Second, encourage inclusion in Ph.D. theses of an unorthodox chapter, perhaps just a few pages, that deals with communication in a teaching mode. Whether or not the candidate has an academic career, that mode will be very important, maybe even more than technical expertise. The chapter would describe the research in a way accessible to someone well removed from the field. I usually recommend a grandmother, as I especially admire them: most are kind but not tolerant of pretentious jargon. The chapter could also enable candidates to discuss teaching experiences, innovative proposals or experiments such as work done on websites or apps. I’m very happy that Bruce Alberts has become an evangelist for this proposal. He is now editor-in-chief of Science magazine and past president of the National Academy of Sciences. Last week Bruce told me that a few months ago he mentioned the proposal at Manchester University, where it was immediately adopted. It need not be made compulsory, but rather implemented by awarding prizes. That would generate publicity and have the added benefit that the chapters submitted by participating candidates would be read by a committee, which could be made up of students as well as faculty, outside their field.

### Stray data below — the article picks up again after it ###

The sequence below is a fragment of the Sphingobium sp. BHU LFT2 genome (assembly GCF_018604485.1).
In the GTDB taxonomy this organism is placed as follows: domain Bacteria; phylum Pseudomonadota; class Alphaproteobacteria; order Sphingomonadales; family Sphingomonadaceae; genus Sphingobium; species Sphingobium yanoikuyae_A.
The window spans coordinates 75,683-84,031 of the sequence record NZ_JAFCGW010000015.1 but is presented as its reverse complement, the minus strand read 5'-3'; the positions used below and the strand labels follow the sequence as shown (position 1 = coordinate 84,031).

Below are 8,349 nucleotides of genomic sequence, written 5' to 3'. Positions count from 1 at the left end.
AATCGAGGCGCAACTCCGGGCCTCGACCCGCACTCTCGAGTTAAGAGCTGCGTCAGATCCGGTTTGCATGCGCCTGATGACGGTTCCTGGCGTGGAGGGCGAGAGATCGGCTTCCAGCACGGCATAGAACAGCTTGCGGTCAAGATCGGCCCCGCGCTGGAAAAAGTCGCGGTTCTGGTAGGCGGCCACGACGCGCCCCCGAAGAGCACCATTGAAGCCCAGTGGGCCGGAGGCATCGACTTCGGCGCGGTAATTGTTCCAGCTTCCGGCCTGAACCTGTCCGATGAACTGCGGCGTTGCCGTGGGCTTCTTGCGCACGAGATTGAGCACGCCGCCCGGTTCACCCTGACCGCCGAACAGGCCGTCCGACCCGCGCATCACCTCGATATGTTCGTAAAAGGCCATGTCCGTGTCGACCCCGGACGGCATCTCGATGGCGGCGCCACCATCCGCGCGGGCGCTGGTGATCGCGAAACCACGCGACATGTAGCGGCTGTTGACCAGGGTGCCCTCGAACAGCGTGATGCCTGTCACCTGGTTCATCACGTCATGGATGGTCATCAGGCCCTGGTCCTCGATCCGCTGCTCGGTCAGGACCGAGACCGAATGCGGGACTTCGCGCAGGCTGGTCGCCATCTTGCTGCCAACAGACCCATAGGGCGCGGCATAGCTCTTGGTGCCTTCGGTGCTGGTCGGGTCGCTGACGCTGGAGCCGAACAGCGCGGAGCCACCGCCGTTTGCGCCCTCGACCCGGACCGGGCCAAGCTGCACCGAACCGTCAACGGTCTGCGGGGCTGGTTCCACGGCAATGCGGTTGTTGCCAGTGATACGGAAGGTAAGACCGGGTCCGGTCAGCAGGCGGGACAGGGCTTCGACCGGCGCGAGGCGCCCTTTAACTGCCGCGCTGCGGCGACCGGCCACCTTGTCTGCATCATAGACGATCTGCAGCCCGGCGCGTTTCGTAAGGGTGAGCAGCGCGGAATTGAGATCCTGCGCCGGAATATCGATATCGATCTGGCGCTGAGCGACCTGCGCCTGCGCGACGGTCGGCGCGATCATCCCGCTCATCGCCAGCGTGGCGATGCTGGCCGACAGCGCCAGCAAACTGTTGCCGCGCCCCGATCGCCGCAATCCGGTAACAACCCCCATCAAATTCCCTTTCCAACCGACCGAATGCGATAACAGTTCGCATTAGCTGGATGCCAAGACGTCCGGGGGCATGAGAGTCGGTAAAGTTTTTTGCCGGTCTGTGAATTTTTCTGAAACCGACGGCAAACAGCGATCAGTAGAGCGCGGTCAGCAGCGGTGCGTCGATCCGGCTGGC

A grand goal for the 21st century should be achieving world-wide literacy, including in science. No longer does that seem impossible. Already websites like the Kahn Academy draw many million viewers. Ten days ago MIT and Harvard announced a bold joint project, edX, which will eventually make most of their courses available FREE on the Web! The edX site has already had an enormous number of hits! EdX and such enterprises can reach every corner of the globe, and also help immensely both old-timers like me and new-timers like today’s graduates to pursue life-long learning.
Homage to Mentors